9MagnusVinding1yThanks for your comment, George. Sections 1.4 and 8.5 in my book deal directly with the first issue you raise. Also see Chapter 3, "Creating Happiness at the Price of Suffering Is Wrong", for various arguments against a moral symmetry between pleasure and suffering. But many chapters in the first part of the book deal with this. I say a good deal about this in Chapter 2. I also discuss the moral relevance of such intrapersonal claims in section 3.2, "Intra- and Interpersonal Claims".
When can I eat meat again?

"Do you see this being true even if/when humans colonize space? (You and I might be long dead by then.)"

Technically yes, because there will still be animal farming on Earth. What happens in a very far future post-human civilization of course, is speculative.

"Would you still insist even if you couldn't tell the alternatives from the real thing and enjoyed them as much (under blind test), and they had the same or better nutritional quality? Why?"

This depends on the price, I would say. If it's also 50% cheaper, I would probably c... (read more)

2MichaelStJules1yWoops, ya, I forgot price. Why would you prefer real meat over fake meat, even if they were indistinguishable and had the same price? On extending rights to animals, I find it poorly motivated and deeply counterintuitive to only count (moral) agents or those sufficiently intelligent as moral subjects or worthy of rights or count their interests lexically more (although the nature and strength of those rights could depend on the individual; dogs don't need rights to elementary and high school education). This would mean our obligations to conscious and suffering non-person (and not future-person) humans are only (or primarily) indirect, circumstantial and sometimes completely absent, because what we owe them for their own sake is dominated by what's owed to human persons. It wouldn't be wrong for their parents to abuse them (e.g. treat them like farmed animals) for their own trivial interests, unless it's a useful rule to protect human persons, not because the human non-persons matter as much in themselves. I also suspect that placing extra importance on intelligence will lead to counterintuitive conclusions for humans who are usually intelligent or rational, because we aren't always intelligent or rational (or these capacities might be artificially reduced for one reason or another), so the interests that come from these moments of unintelligence/irrationality wouldn't deserve more weight in themselves than similar nonhuman animal interests. For example, I would assume your interests in not being tortured are strongest while you're being tortured and because of the torture, but if you're not intelligent during those moments, that might not be the case. Actually, it's plausible to me that you can't be intelligent or rational past a certain intensity of torture; you'd break down. (This is setting aside long-term effects.) Korsgaard also makes the case for animal rights under a Kantian framework in "Fellow Creatures: Our Obligations to the Other Animals". I haven't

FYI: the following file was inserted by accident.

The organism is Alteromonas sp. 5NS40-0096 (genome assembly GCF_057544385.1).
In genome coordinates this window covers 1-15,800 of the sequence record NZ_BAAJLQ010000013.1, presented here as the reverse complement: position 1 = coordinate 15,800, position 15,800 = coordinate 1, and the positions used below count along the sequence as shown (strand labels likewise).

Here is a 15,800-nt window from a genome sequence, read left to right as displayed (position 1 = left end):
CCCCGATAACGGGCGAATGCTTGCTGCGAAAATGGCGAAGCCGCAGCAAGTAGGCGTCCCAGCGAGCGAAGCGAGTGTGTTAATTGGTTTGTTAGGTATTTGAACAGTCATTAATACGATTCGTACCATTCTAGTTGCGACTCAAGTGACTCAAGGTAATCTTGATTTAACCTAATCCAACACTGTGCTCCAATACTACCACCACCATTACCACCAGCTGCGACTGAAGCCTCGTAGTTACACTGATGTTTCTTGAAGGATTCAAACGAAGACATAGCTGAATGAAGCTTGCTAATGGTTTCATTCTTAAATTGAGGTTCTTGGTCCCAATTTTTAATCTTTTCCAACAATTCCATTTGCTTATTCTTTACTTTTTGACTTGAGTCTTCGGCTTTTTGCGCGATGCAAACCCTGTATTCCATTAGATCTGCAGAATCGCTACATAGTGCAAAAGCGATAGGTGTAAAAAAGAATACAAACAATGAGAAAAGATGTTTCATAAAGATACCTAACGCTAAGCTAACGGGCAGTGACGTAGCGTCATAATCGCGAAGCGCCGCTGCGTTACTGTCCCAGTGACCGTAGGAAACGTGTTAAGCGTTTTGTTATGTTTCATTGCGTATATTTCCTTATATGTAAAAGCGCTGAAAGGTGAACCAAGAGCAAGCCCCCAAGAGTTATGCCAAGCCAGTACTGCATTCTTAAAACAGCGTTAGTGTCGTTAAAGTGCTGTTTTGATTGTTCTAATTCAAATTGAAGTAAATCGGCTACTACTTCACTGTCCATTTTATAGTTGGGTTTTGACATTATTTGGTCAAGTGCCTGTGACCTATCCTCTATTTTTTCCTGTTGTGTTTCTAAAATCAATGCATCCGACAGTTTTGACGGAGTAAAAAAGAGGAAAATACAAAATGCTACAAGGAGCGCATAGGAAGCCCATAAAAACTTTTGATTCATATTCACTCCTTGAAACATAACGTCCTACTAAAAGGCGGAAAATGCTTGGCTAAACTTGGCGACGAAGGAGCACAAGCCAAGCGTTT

2MichaelStJules1yDo you see this being true even if/when humans colonize space? (You and I might be long dead by then.) Would you still insist even if you couldn't tell the alternatives from the real thing and enjoyed them as much (under blind test), and they had the same or better nutritional quality? Why? Also, we only need enough people to want to ban animal farming and animal products, not for everyone to oppose them. There might still be a market in them if/when that happens, but it would be a black market, so I'd guess at most a few percent of the total market wherever there are bans.
The relevance of trophic interactions to wild animal welfare

Alternatively, you could use the scientific method to design artificial sentient systems with high welfare output per resource input and harvest the ecosystem's production to power these. Or even better, use them to maximize human welfare because we're all human.

Does Utilitarian Longtermism Imply Directed Panspermia?

I'm not a utilitarian, but if I were, I would emphasize quality over quantity. There are two ways in which quantity can harm quality. The first is when there's a trade-off and spending resources on quantity causes you to spend fewer resources on quality. So if you spend money and attention on implementing panspermia, you can't spend the same money and attention on improving the quality of life of sentient systems. The second is even worse: On those margins where quality is negative, quantity actively hurts the total. So you had better be rea... (read more)

The Alienation Objection to Consequentialism

Then that's begging the question. The Alienation Objection isn't to Act Consequentialism at all, but to taking impartiality for granted.

The Alienation Objection to Consequentialism

Why does Act Consequentialism imply impartiality?

The definition used here ("according to which (very roughly) you should do whatever has the best consequences, i.e., whatever produces the most value in the world") punts all the complexity into the definition of "value in the world", but that is entirely subjective and can be completely partial, as it is for many if not most people.

It seems this entire discussion is suffering from the confusion of Act Consequentialism with something more specific and impartial like a version of Utilitarianism. Or at the very least an underdefined use of terms like "value in the world".

2MichaelStJules1yI think we're taking impartiality for granted here. Consequentialism doesn't imply impartiality.
Preventing pandemics by not hunting and farming animals

"Another problem is shadow markets. They persist for many products and services that governments have tried to discourage, like drugs and prostitution. However, unlike with those two, there is a clear, safe and cheap substitute for animal products - plant products."

There are also substitutes for illegal drugs and prostitution, e.g. legal drugs, and masturbation, respectively. Despite this, there is still a market for illegal drugs and prostitution, though perhaps a smaller one than if those substituted didn't exist. The substitutes are alrea... (read more)

Preventing pandemics by not hunting and farming animals

Michael Huemer has written on this here: https://fakenous.net/?p=1397

Some good counter-arguments have been raised in the comments.